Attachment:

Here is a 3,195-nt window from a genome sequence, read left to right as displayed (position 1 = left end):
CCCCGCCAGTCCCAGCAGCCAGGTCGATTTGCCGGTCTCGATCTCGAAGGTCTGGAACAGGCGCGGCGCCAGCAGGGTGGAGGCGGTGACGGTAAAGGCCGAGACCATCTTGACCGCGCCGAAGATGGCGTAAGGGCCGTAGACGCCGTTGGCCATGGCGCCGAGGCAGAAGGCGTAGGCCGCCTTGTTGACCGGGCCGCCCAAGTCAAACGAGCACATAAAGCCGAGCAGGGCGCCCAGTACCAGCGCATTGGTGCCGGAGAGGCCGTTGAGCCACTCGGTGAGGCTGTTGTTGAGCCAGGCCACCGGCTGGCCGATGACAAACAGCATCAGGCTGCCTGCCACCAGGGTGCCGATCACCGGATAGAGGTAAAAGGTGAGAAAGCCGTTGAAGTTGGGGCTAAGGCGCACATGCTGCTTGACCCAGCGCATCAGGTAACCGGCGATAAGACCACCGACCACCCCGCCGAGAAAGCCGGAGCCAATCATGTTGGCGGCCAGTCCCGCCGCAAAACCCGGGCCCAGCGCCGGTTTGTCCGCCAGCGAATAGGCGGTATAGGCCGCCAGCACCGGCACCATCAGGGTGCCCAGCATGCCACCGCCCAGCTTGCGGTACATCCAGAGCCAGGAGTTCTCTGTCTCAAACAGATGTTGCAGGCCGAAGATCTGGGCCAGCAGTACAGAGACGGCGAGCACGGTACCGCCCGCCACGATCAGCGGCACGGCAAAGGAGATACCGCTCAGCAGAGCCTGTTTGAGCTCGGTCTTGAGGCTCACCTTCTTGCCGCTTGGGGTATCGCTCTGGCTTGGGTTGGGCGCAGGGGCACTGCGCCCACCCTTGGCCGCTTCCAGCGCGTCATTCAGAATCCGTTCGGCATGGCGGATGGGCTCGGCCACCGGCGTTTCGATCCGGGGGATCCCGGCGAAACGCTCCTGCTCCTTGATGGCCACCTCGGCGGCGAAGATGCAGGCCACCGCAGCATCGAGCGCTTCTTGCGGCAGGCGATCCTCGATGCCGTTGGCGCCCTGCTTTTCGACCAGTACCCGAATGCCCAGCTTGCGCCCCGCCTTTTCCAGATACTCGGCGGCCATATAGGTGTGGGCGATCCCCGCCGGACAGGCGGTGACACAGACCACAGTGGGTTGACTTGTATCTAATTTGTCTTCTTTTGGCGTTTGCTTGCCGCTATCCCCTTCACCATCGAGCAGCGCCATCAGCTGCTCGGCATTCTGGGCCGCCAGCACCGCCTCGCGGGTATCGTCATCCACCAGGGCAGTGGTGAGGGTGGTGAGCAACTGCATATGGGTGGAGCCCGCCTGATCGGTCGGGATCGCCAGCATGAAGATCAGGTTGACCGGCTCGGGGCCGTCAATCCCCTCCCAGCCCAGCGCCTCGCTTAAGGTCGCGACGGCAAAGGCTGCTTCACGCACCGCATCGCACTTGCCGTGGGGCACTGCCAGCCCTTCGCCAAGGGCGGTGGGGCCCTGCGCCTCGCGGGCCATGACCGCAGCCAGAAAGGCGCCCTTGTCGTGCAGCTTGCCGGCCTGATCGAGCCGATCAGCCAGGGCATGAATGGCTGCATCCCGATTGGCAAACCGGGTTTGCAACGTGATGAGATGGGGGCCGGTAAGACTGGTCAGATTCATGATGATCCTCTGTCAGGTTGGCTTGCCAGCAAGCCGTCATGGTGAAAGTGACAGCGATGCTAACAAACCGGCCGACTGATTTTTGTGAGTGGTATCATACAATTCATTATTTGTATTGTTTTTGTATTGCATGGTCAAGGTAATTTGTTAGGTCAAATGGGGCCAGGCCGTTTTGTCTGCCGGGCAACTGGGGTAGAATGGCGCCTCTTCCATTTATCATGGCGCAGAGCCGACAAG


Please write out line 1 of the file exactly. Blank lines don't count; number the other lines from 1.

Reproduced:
Here is a 3,195-nt window from a genome sequence, read left to right as displayed (position 1 = left end):